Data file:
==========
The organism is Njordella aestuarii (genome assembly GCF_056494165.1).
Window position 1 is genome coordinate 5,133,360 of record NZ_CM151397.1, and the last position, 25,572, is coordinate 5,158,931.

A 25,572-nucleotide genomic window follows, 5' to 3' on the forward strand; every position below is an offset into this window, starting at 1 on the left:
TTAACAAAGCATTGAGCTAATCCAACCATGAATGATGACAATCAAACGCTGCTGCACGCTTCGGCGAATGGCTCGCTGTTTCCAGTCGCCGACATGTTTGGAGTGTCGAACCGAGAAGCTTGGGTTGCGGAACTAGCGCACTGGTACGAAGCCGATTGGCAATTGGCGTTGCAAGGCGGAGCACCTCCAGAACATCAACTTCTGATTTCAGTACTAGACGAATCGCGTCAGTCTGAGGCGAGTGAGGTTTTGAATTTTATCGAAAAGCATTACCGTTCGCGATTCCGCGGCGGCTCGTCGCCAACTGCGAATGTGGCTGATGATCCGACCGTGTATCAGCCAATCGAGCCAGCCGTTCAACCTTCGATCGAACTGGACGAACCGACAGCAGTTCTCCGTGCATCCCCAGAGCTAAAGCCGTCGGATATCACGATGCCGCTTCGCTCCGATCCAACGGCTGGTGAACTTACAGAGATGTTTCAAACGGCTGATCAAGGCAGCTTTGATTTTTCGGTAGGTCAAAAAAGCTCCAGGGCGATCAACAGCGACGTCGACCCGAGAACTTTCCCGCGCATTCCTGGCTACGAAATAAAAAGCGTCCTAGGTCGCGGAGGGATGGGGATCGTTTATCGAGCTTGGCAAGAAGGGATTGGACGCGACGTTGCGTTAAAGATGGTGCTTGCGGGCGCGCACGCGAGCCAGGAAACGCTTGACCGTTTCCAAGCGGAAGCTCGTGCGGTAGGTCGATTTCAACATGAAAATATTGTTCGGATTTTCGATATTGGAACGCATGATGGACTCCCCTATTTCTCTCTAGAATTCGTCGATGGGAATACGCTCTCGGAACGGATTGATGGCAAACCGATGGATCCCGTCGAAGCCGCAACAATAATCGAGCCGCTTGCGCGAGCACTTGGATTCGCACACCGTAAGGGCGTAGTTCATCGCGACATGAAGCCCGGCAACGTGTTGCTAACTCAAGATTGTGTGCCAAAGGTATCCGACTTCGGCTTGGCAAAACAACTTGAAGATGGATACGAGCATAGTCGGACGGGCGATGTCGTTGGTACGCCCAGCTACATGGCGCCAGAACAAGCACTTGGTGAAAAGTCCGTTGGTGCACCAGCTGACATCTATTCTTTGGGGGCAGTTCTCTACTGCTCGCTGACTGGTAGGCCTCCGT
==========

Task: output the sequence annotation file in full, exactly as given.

The organism is Njordella aestuarii (genome assembly GCF_056494165.1).
Window position 1 is genome coordinate 5,133,360 of record NZ_CM151397.1, and the last position, 25,572, is coordinate 5,158,931.

A 25,572-nucleotide genomic window follows, 5' to 3' on the forward strand; every position below is an offset into this window, starting at 1 on the left:
TTAACAAAGCATTGAGCTAATCCAACCATGAATGATGACAATCAAACGCTGCTGCACGCTTCGGCGAATGGCTCGCTGTTTCCAGTCGCCGACATGTTTGGAGTGTCGAACCGAGAAGCTTGGGTTGCGGAACTAGCGCACTGGTACGAAGCCGATTGGCAATTGGCGTTGCAAGGCGGAGCACCTCCAGAACATCAACTTCTGATTTCAGTACTAGACGAATCGCGTCAGTCTGAGGCGAGTGAGGTTTTGAATTTTATCGAAAAGCATTACCGTTCGCGATTCCGCGGCGGCTCGTCGCCAACTGCGAATGTGGCTGATGATCCGACCGTGTATCAGCCAATCGAGCCAGCCGTTCAACCTTCGATCGAACTGGACGAACCGACAGCAGTTCTCCGTGCATCCCCAGAGCTAAAGCCGTCGGATATCACGATGCCGCTTCGCTCCGATCCAACGGCTGGTGAACTTACAGAGATGTTTCAAACGGCTGATCAAGGCAGCTTTGATTTTTCGGTAGGTCAAAAAAGCTCCAGGGCGATCAACAGCGACGTCGACCCGAGAACTTTCCCGCGCATTCCTGGCTACGAAATAAAAAGCGTCCTAGGTCGCGGAGGGATGGGGATCGTTTATCGAGCTTGGCAAGAAGGGATTGGACGCGACGTTGCGTTAAAGATGGTGCTTGCGGGCGCGCACGCGAGCCAGGAAACGCTTGACCGTTTCCAAGCGGAAGCTCGTGCGGTAGGTCGATTTCAACATGAAAATATTGTTCGGATTTTCGATATTGGAACGCATGATGGACTCCCCTATTTCTCTCTAGAATTCGTCGATGGGAATACGCTCTCGGAACGGATTGATGGCAAACCGATGGATCCCGTCGAAGCCGCAACAATAATCGAGCCGCTTGCGCGAGCACTTGGATTCGCACACCGTAAGGGCGTAGTTCATCGCGACATGAAGCCCGGCAACGTGTTGCTAACTCAAGATTGTGTGCCAAAGGTATCCGACTTCGGCTTGGCAAAACAACTTGAAGATGGATACGAGCATAGTCGGACGGGCGATGTCGTTGGTACGCCCAGCTACATGGCGCCAGAACAAGCACTTGGTGAAAAGTCCGTTGGTGCACCAGCTGACATCTATTCTTTGGGGGCAGTTCTCTACTGCTCGCTGACTGGTAGGCCTCCGT